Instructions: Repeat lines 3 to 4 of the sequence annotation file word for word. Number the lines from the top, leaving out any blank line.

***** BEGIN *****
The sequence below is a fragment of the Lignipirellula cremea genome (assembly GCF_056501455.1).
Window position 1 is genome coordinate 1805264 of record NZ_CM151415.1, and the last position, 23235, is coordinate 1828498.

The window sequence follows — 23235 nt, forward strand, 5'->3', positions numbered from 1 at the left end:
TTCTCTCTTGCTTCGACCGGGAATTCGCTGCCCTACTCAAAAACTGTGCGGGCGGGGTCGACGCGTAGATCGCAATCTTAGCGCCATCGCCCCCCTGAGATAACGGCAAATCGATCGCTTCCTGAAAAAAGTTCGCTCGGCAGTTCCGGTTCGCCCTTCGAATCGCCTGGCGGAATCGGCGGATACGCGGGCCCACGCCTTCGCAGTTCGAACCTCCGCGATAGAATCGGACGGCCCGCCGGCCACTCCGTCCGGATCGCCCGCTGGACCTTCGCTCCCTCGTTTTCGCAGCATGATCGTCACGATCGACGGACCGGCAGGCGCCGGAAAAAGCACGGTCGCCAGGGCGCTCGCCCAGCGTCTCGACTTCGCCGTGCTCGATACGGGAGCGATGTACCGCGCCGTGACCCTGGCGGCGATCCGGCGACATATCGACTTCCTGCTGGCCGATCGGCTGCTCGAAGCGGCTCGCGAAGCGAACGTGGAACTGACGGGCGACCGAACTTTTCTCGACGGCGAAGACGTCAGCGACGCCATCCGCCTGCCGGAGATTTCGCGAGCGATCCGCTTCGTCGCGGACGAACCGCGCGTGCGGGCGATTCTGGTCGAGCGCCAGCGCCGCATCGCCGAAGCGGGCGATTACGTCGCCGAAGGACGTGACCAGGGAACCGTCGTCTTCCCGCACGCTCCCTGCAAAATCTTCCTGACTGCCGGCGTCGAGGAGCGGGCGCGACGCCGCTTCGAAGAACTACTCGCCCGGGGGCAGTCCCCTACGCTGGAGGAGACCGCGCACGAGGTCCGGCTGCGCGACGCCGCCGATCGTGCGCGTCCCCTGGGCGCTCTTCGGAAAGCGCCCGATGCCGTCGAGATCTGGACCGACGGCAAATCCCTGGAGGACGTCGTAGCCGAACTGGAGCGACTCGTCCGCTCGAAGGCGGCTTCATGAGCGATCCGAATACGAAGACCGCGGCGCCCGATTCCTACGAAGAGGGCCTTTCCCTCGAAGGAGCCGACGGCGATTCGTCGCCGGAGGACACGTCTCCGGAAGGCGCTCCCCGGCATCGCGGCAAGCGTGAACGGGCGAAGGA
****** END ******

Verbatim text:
The window sequence follows — 23235 nt, forward strand, 5'->3', positions numbered from 1 at the left end:
TTCTCTCTTGCTTCGACCGGGAATTCGCTGCCCTACTCAAAAACTGTGCGGGCGGGGTCGACGCGTAGATCGCAATCTTAGCGCCATCGCCCCCCTGAGATAACGGCAAATCGATCGCTTCCTGAAAAAAGTTCGCTCGGCAGTTCCGGTTCGCCCTTCGAATCGCCTGGCGGAATCGGCGGATACGCGGGCCCACGCCTTCGCAGTTCGAACCTCCGCGATAGAATCGGACGGCCCGCCGGCCACTCCGTCCGGATCGCCCGCTGGACCTTCGCTCCCTCGTTTTCGCAGCATGATCGTCACGATCGACGGACCGGCAGGCGCCGGAAAAAGCACGGTCGCCAGGGCGCTCGCCCAGCGTCTCGACTTCGCCGTGCTCGATACGGGAGCGATGTACCGCGCCGTGACCCTGGCGGCGATCCGGCGACATATCGACTTCCTGCTGGCCGATCGGCTGCTCGAAGCGGCTCGCGAAGCGAACGTGGAACTGACGGGCGACCGAACTTTTCTCGACGGCGAAGACGTCAGCGACGCCATCCGCCTGCCGGAGATTTCGCGAGCGATCCGCTTCGTCGCGGACGAACCGCGCGTGCGGGCGATTCTGGTCGAGCGCCAGCGCCGCATCGCCGAAGCGGGCGATTACGTCGCCGAAGGACGTGACCAGGGAACCGTCGTCTTCCCGCACGCTCCCTGCAAAATCTTCCTGACTGCCGGCGTCGAGGAGCGGGCGCGACGCCGCTTCGAAGAACTACTCGCCCGGGGGCAGTCCCCTACGCTGGAGGAGACCGCGCACGAGGTCCGGCTGCGCGACGCCGCCGATCGTGCGCGTCCCCTGGGCGCTCTTCGGAAAGCGCCCGATGCCGTCGAGATCTGGACCGACGGCAAATCCCTGGAGGACGTCGTAGCCGAACTGGAGCGACTCGTCCGCTCGAAGGCGGCTTCATGAGCGATCCGAATACGAAGACCGCGGCGCCCGATTCCTACGAAGAGGGCCTTTCCCTCGAAGGAGCCGACGGCGATTCGTCGCCGGAGGACACGTCTCCGGAAGGCGCTCCCCGGCATCGCGGCAAGCGTGAACGGGCGAAGGA